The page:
Whenever there is an economic downturn, or whenever a major problem catches the fancy of a critical mass of people, a cry goes up that the foundation world must do something to address the issue. Such is the case now as we face a prolonged and deeper economic crisis than at any time since the 1930s, and such has been the case in the past when it came to dealing with AIDS or climate change, for example.
For the most part, this cry that the foundation world do something takes the form of increasing the normal or the state-mandated minimum payout. It is perhaps more keenly felt in the US where the legal payout requirement tends to be steeper than it is in other places, but it is indeed felt in many places beyond the US.
Before we go any further, let’s take a moment to deal with the rationale behind setting a payout level and say a few words about the level itself. Many scholars, statisticians and practitioners have been able to make a substantial three-course meal out of a fairly straightforward and easily explained notion. Essentially, a foundation gets an exemption from taxes and the state treasury forgoes a source of income because there is a presumption that the foundation will disburse its resources, usually in the form of grants, for initiatives that have public benefit. And, since a foundation can’t make a contribution to public benefit if it’s ‘sitting on its assets’, a payout regime is needed.
The payout level itself differs in different countries for historical, cultural and political reasons, but I think it is safe to say that it is attracting more attention than ever before and the thrust is towards pushing payout up to a level that is more intuitively in tune with the level of exemption received. I would argue that for foundations that seek to operate in perpetuity, the payout level should not exceed an amount that allows the foundation to protect its purchasing power over time from the ravages of inflation. While it is unseemly to hoard earnings and capital gains beyond that necessary to stay even, and warehousing wealth is inappropriate, preserving purchasing power is not.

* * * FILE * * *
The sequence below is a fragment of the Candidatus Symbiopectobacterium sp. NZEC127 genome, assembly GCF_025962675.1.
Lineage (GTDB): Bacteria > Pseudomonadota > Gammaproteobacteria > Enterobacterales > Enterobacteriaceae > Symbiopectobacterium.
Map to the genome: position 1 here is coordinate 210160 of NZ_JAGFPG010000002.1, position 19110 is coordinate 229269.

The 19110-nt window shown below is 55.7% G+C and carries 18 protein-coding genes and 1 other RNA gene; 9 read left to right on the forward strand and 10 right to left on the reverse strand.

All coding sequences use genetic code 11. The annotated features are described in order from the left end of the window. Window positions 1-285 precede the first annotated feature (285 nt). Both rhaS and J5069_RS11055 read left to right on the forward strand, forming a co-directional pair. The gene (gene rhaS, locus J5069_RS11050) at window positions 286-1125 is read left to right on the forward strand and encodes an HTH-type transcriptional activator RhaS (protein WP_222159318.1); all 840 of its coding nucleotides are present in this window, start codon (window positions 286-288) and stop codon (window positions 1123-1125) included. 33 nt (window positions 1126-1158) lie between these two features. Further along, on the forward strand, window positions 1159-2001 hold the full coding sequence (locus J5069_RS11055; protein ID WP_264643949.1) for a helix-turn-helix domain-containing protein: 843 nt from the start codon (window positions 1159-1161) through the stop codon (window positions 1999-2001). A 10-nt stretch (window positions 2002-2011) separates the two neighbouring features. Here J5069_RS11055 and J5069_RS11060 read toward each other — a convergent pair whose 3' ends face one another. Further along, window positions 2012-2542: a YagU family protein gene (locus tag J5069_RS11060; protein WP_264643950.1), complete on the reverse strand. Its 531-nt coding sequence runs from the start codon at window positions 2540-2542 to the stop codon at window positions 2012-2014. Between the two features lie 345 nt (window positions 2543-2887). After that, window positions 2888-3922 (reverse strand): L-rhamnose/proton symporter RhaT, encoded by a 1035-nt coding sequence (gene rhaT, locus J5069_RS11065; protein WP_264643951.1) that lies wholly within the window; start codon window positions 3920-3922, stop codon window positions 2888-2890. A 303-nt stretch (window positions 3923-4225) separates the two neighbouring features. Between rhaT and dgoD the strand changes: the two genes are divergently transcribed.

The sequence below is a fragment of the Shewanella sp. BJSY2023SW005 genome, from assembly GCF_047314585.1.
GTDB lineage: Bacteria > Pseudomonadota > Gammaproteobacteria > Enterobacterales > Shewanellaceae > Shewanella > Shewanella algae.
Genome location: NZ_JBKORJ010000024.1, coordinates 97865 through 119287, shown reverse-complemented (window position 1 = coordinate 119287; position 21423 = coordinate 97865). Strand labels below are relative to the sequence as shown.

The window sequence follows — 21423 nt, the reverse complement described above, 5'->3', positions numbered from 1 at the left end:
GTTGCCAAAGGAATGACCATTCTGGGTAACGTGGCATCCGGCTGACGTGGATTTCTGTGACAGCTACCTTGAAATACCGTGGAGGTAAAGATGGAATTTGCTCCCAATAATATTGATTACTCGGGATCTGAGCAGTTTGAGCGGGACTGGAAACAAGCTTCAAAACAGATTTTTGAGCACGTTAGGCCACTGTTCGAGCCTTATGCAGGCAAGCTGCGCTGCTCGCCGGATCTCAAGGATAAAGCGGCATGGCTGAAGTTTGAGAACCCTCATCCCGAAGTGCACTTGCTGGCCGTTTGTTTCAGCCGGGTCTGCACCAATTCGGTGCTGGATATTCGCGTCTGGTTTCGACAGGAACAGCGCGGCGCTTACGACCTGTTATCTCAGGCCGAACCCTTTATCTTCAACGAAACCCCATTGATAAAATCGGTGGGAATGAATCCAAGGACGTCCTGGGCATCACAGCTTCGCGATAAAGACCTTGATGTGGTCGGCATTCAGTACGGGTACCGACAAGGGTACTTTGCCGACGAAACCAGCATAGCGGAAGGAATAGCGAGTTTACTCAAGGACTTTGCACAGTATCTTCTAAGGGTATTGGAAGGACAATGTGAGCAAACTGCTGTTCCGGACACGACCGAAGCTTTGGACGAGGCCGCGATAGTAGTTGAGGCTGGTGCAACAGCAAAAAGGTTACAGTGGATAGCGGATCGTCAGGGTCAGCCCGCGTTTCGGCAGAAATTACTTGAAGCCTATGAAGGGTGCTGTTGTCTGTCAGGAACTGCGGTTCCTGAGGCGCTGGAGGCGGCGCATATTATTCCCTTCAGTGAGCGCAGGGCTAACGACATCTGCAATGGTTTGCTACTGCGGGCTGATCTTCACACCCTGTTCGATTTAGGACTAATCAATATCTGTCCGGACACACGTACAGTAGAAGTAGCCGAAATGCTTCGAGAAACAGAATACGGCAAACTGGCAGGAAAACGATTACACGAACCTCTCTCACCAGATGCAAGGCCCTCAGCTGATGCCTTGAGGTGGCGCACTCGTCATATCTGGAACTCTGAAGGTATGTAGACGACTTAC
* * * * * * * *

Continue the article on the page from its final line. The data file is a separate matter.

In the US we know from over 100 years of collecting data that the asset class that brings the greatest return is equities and that on average that return is a bit more than 8 per cent per annum. We also know from some 50 years of data collecting that the average inflation rate is about 3 per cent per annum. That means a portfolio heavily invested in the equities market can pay out around 5 per cent a year and still retain the purchasing power of the endowment over time. For those who would chastise foundations in the US for sticking to the state-mandated 5 per cent payout requirement, I would argue that foundations that seek to exist in perpetuity and still preserve the purchasing power of their endowment cannot afford to vary significantly from the 5 per cent payout requirement.
Now back to our story line: should we increase the payout rate during the current economic crisis? As long as each foundation answers that question for itself and the decision is not one mandated by the state that in effect puts perpetuity out of the question as one model of organized philanthropy, either answer is legitimate. I say this because one of the great strengths of organized philanthropy is found in the diversity of models employed and in the diversity of programmes supported. If one defines philanthropy as ‘the voluntary capture of private wealth for public benefit’, then it stands to reason that the greater the menu of models available for people to choose from, the greater the chance they will find one to work through that they are comfortable with.
If you’re part of the increasingly fashionable ‘give while you live’ movement, that is fine. If you believe that foundations should not exist in perpetuity and set a sunset provision on the life of your foundation, that is fine. But it is also fine to want to make a cross-generational statement and seek to have your foundation exist in perpetuity with the purchasing power of its endowment intact.
Finally, it goes without saying that it is also fine to change your mind and either move towards or away from perpetuity. What is counterproductive is having the state make the decision in such a way that perpetuity is taken off the table. One size may fit all in some types of clothing, but not in philanthropy.
Barry D Gaberman can be contacted at firstname.lastname@example.org